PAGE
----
Growing suburbs’ strategy of paying for new roads and other infrastructure by charging builders fees for development could be upended by a legal challenge before the Minnesota Court of Appeals.
A developer’s lawsuit against Woodbury arguing the city’s roadway fee on new subdivisions is illegal has attracted competing court filings from the metro area homebuilders association and the League of Minnesota Cities. At issue is whether developers or taxpayers should bear the brunt of road projects that are needed to accommodate growth but are located outside of a new subdivision.
“I’d say this is a landmark case,” said David Siegel, executive director of the Builders Association of the Twin Cities. “Probably one of those rare cases that comes along every decade or so that we think has really powerful ramifications across the Twin Cities.”
Woodbury charges developers a “major roadway assessment” fee to help cover road improvements outside of a subdivision, such as paving a gravel road or adding additional lanes to handle the added traffic.
That amounted to $1.3 million for the 183-home development Martin Harstad planned to build in the city.
Harstad sued, and a district court judge ruled in November that the fee was illegal because it is not allowed under state law. The city appealed.
Attorney George Hoff, who is representing the city, said state law expressly allows them to charge the fee. “Common sense says you have to do it,” Hoff said. “Think about 300 homes exiting onto a two-lane gravel road. On its face, it’s ridiculous.”
The League of Minnesota Cities wrote in a filing earlier this year that the case “raises legal issues with statewide significance.” If the ruling stands, cities would instead need to pay for those projects with general tax dollars “even though the new development is unquestionably driving the need for them.”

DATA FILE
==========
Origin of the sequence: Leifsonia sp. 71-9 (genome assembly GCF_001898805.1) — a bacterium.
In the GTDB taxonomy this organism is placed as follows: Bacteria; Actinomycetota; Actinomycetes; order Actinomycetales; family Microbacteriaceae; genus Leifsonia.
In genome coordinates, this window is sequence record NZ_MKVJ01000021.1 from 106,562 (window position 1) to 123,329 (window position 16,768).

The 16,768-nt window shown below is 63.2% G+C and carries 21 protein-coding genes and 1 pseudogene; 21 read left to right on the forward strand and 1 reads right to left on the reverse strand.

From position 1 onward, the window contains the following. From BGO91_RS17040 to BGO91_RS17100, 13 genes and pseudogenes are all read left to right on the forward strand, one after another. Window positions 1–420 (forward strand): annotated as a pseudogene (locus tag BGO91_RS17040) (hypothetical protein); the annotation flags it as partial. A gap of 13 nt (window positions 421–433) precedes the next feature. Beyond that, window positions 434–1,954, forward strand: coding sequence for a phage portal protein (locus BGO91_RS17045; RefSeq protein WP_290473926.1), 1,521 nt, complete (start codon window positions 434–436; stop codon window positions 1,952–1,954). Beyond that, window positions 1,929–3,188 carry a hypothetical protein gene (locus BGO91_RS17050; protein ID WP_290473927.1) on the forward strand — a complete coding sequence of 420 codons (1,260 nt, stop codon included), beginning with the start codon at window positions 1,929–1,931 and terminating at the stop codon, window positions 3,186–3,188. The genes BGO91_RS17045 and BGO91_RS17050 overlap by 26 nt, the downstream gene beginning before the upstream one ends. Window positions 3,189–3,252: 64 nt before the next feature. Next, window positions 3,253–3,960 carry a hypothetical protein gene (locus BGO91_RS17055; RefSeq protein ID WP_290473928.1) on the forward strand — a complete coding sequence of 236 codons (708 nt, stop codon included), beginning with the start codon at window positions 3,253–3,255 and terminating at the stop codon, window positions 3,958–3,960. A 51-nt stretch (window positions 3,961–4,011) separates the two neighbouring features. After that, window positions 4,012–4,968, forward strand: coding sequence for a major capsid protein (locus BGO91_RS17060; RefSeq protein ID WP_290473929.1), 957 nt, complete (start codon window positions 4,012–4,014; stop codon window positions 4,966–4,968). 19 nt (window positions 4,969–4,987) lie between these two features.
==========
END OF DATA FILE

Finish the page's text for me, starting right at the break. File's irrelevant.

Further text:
A League spokesman said the group does not track how many other cities use these fees. But a review of some other cities shows that Cottage Grove, Prior Lake, Chanhassen and Dayton appear to charge similar fees.
John Adams, a former University of Minnesota professor who has studied the fees, said the initial property taxes paid by new homes aren’t typically enough to cover the extra road costs. Without the fees, he said, the burden for paying for the city’s expansion falls on existing residents.
“In other words, there’s a subsidy that goes to the new development, and it comes out of the old businesses and the old residents in the community,” Adams said.
On the other hand, Siegel said, the fees raise the price of new homes.
“What this is doing is adding a significant dollar amount to each parcel of land within that development, which ultimately gets passed on from the developer to the builder and ultimately to the home buyer,” Siegel said.
It’s not the first time courts have weighed in on how cities can pay for their road costs. A district court judge tossed Roseville’s fee on developers to pay for roads in the Twin Lakes area in 2013. In 1997, the Minnesota Supreme Court ruled that Eagan’s “road unit connection charge” amounted to a tax not allowed by state law because it wasn’t directly tied to the cost of providing services.
Harstad’s attorney Peter Coyle said the case against Woodbury could reinforce that 1997 ruling, known as “Country Joe” after the developer who sued.
Woodbury argues that the Country Joe precedent does not apply here, however, since Woodbury’s fees are individually negotiated based on the demand expected from each development. The city collected $5.4 million in such fees over the past five years.
Some disagree with the fees from a public policy standpoint. Chuck Marohn, whose Brainerd-based organization Strong Towns promotes healthier city budgets, said such fees allow cities to build roads their tax base may not have the resources to maintain over the long term.
“If your tax base doesn’t generate enough ongoing wealth to maintain your infrastructure, it doesn’t matter how you pay for it initially,” Marohn said.
A ruling on the case is expected by mid-September.